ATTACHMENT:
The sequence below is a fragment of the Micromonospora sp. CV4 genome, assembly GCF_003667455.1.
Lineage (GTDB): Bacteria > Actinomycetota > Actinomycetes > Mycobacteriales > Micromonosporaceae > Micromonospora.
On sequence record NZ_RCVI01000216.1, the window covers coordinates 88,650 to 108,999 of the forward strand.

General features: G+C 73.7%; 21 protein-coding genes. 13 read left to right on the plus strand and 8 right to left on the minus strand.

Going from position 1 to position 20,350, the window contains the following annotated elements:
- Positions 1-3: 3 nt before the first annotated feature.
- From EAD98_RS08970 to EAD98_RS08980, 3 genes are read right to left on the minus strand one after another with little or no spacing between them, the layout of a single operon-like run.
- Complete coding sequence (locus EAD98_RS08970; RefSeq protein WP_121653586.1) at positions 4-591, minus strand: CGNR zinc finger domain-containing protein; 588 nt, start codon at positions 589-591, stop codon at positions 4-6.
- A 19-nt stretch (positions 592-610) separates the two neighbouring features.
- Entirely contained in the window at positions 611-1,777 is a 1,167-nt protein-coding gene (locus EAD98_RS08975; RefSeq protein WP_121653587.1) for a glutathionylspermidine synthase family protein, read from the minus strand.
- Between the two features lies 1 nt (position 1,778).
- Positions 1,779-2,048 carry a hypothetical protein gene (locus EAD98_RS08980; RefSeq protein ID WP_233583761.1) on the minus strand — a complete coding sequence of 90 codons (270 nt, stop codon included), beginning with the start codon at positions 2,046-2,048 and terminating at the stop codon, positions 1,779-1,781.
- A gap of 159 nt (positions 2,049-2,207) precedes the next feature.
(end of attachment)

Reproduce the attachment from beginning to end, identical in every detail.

The sequence below is a fragment of the Micromonospora sp. CV4 genome, assembly GCF_003667455.1.
Lineage (GTDB): Bacteria > Actinomycetota > Actinomycetes > Mycobacteriales > Micromonosporaceae > Micromonospora.
On sequence record NZ_RCVI01000216.1, the window covers coordinates 88,650 to 108,999 of the forward strand.

General features: G+C 73.7%; 21 protein-coding genes. 13 read left to right on the plus strand and 8 right to left on the minus strand.

Going from position 1 to position 20,350, the window contains the following annotated elements:
- Positions 1-3: 3 nt before the first annotated feature.
- From EAD98_RS08970 to EAD98_RS08980, 3 genes are read right to left on the minus strand one after another with little or no spacing between them, the layout of a single operon-like run.
- Complete coding sequence (locus EAD98_RS08970; RefSeq protein WP_121653586.1) at positions 4-591, minus strand: CGNR zinc finger domain-containing protein; 588 nt, start codon at positions 589-591, stop codon at positions 4-6.
- A 19-nt stretch (positions 592-610) separates the two neighbouring features.
- Entirely contained in the window at positions 611-1,777 is a 1,167-nt protein-coding gene (locus EAD98_RS08975; RefSeq protein WP_121653587.1) for a glutathionylspermidine synthase family protein, read from the minus strand.
- Between the two features lies 1 nt (position 1,778).
- Positions 1,779-2,048 carry a hypothetical protein gene (locus EAD98_RS08980; RefSeq protein ID WP_233583761.1) on the minus strand — a complete coding sequence of 90 codons (270 nt, stop codon included), beginning with the start codon at positions 2,046-2,048 and terminating at the stop codon, positions 1,779-1,781.
- A gap of 159 nt (positions 2,049-2,207) precedes the next feature.